Convergence between platforms is creating an area where casual games are spreading across platforms – another great opportunity, said Dredge as a brand can be built online, used to create word of mouth, then turned into a paid-for mobile game. "We’re also going to see games IP spread across platforms," he said, saying the casual skew of Xbox Live Arcade, PlayStation Network and Wii Ware are suitable to host these IPs in future.

11. New Hardware
A simple one, said Dredge: BlackBerries, consumers gadgets, iPhone and iPod all host games, widening the market overall.

12. 3D Improving
"3D is improving but it’s still a bit rubbish," admitted Dredge. "There’s still a sense of ‘what is a good 3D mobile game?’" The key amongst all the confusion, he said, was to not devise games that emphasised 3D graphics, but 3D //mobile// games that took advantage of their portability. Special mention went to Eidos’ Tomb Raider Legend 3D game which showcased 3D environments with simple player controls.

13. Going Native
"Switching to native formats changes the business and is quite a complicated process," said Dredge. It also presents bigger challenges for J2ME developers, yet invites console firms to move in as well. "I wonder if there are partnerships to be hand between mobile studios and console developers?" he postulated, suggesting that rather than console devs moving into mobile and being a threat to wireless studios, they could be an ally

14. Play Together
Connected gaming is still rare, with leader-boards and the likes slowly emerging and succeeding. "But its hard to see if there is really demand for this." Leader-boards also alienate players, as in global rankings only one or two players can be the kings of the leader-board. Friends lists like those in N-Gage will be the answer to this, making lists inclusive rather than exclusive.

15. User generated content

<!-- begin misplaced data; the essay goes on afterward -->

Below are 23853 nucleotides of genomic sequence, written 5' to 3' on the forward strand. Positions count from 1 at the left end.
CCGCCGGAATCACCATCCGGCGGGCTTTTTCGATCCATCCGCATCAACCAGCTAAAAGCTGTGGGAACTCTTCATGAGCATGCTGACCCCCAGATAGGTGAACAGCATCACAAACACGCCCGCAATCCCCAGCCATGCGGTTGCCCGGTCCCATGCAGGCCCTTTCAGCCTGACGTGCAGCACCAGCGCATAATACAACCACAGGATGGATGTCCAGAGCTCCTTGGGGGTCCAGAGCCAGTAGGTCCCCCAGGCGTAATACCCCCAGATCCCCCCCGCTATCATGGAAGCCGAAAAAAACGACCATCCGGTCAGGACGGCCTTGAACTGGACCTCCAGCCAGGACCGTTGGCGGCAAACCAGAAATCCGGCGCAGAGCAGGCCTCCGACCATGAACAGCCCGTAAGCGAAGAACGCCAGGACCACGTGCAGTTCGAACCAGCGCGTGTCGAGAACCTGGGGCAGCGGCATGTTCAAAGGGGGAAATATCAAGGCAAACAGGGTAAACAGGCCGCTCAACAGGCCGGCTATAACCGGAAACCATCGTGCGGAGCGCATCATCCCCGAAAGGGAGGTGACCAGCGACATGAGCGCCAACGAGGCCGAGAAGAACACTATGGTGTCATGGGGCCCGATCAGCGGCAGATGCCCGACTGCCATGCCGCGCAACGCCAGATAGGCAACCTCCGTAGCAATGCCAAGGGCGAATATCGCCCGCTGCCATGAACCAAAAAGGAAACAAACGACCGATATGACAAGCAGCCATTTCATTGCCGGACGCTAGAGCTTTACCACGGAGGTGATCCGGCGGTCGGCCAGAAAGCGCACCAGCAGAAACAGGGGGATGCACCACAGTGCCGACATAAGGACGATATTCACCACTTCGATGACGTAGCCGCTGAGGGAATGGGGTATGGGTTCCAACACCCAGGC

Another buzzword, but one relevant to mobile. Vivendi titles are actively inviting consumers to compete to upload their own images for use in current and future games. Games that use camera functions to incorporate pictures of the player are unique as they allow the player to shape the aesthetics of their experience.

16. Social networking
Another hotly watched buzzword, and already tested by Digital Chocolate’s Cafe concept, which is a casual games area where players can play parlor games together. And what about the stars of YouTube, Facebook and MySpace?, asked Dredge: Can the personalities that have scored hundreds of thousands of hits and gained thousands of ‘friends’ become brands in their own right and sell games?

17. The Whizzy Stuff
In short, cameras, motion sensing and location based games. "A lot of the things we talk about with word of mouth may use these things," said Dredge, perhaps in sharp contrast to Glu’s gimmick-eschewing opening keynote – it’s possible you could show a friend a game that utilises new technology, and then get them hooked on mobile games that way.

18. Micropayments
Dredge listed extra-payment models such as the rise of ‘Play for free, put pay to play well’ – paying to do better at a game, and Capcom’s episodic Phoenix Wright game for mobile. Customisation in games like Need For Speed could also take advantage of this, asking players to pay extra to modify their games but not impact gameplay.

19. Word of mouth
"This is what has been missing from mobile games as it’s been so hard to get a mobile game out, " said Dredge. "You talk about spectacularly good games or spectacularly silly games, never ‘a really good game that captured the mood of a movie licence really well." Evidence from operators, said Dredge, suggests that word of mouth can generate a spike in sales amongst a group of friends.

20. We love journalists
"Journalists haven’t played a great role in the mobile industry’s growth so far," said Dredge, "but that is changing." Mobile-focused publications now have more clout, he said, as the sites have more readers and a more demanding audience. "For developers journalists can be a really good way to get your message out to gamers." The key is for the industry to understand that as these sites could in future not be just editorial resource, but also another way to sell games as well.